The Practical Reason You Should Never Buy Cold Cuts From Costco

Costco is famous for being a wholesale powerhouse, selling in bulk everything from clothes to dog food. Almond butter, frozen fruit and vegetables, cooking spray, pure vanilla extract, kosher salt, parchment paper, wine and other alcohol, quinoa and other grains, and frozen shrimp are all great staples to buy in bulk (via Insider). You can also buy an assortment of different meats at Costco to prepare for dinner, which is especially helpful for those with large families or who like meal prep.

Meats such as Rastelli Market Fresh Tomahawk Steaks and Kansas City Steak Company Filet Mignon offer quality and more bang for your buck. Likewise, you can't go wrong with Japanese Wagyu New York Strip Loin Roast on the list of meats you should buy from Costco. While these meats may be more pricey than what you buy at Walmart, they are cheaper on average than specialty butcher shops (via The Greatist). But, there's one type of meat you probably shouldn't buy at Costco because it's not practical –- cold cuts. 

According to Chef Lizzy Briskin, who writes for Insider, buying cold cuts at Costco just isn't practical. It can be difficult for smaller families or single people to finish off the meat before it ends up going bad.

It's best to purchase just enough cold cuts to last you a few days

Chef Lizzy Briskin recommends against buying cold cuts in bulk from Costco because cold cuts are best sliced and consumed as fresh as possible. Chef Craig Koketsu also agrees. In an interview with Money, he suggested skipping pre-packaged, suggesting instead to buy your own meat and do the slicing yourself.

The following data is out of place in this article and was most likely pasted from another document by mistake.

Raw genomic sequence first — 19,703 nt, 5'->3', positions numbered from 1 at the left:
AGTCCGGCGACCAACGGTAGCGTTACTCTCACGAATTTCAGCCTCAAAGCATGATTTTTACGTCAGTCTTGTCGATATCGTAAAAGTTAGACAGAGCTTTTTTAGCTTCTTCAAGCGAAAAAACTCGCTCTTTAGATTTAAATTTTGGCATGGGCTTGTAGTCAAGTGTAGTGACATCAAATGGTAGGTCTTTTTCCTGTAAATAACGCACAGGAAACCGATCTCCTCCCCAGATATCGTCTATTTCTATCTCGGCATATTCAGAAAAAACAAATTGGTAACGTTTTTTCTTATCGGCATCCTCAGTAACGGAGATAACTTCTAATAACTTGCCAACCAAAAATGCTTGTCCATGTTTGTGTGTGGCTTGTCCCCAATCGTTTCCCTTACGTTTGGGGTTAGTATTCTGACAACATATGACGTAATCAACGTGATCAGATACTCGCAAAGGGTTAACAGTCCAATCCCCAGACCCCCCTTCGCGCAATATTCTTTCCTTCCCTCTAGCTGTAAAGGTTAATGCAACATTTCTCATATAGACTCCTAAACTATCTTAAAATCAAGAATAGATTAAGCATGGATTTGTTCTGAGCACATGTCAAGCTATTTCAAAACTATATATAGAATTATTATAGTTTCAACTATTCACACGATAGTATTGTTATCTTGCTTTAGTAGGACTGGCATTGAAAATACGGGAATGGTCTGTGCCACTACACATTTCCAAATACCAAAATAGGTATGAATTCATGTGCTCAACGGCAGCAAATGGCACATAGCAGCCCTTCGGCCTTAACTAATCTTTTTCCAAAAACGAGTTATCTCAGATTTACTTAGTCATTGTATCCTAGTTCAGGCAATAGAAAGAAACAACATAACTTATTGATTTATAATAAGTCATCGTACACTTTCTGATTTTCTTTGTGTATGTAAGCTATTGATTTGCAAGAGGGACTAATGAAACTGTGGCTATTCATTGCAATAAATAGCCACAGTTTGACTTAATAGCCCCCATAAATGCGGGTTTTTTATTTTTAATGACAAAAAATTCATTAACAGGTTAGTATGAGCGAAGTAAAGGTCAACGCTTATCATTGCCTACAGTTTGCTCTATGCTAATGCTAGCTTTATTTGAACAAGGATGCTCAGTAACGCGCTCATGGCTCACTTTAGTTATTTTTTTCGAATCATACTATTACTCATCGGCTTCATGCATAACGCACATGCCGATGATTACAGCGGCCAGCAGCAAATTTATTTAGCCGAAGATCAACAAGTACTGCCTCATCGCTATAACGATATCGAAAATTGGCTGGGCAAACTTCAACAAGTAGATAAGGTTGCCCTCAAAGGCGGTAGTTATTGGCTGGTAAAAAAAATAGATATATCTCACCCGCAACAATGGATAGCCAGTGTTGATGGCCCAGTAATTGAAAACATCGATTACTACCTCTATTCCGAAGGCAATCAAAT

Since they're sold in bulk at Costco, it can be hard to eat all of a package of cold cuts before it spoils. So, in an effort to not waste money and food, Briskin and Koketsu say to stick to the deli counter or local butcher when getting cold cuts, and only buy a small amount that will be eaten within a few days. But how long is lunch meat safe to eat anyway?

According to the United States Department of Agriculture (USDA), opened packages of lunch meat and cold cuts should be stored at 40 degrees Fahrenheit or colder and consumed within three to five days after opening. Before being opened, packages of cold cuts can be kept in a refrigerator for as long as two weeks, or they can also be stored in a freezer that's at least 0 degrees Fahrenheit for as long as one to two months. Whether stored in a refrigerator or freezer, any packages of cold cuts that are kept longer run the risk of spoiling and leading to food poisoning if consumed.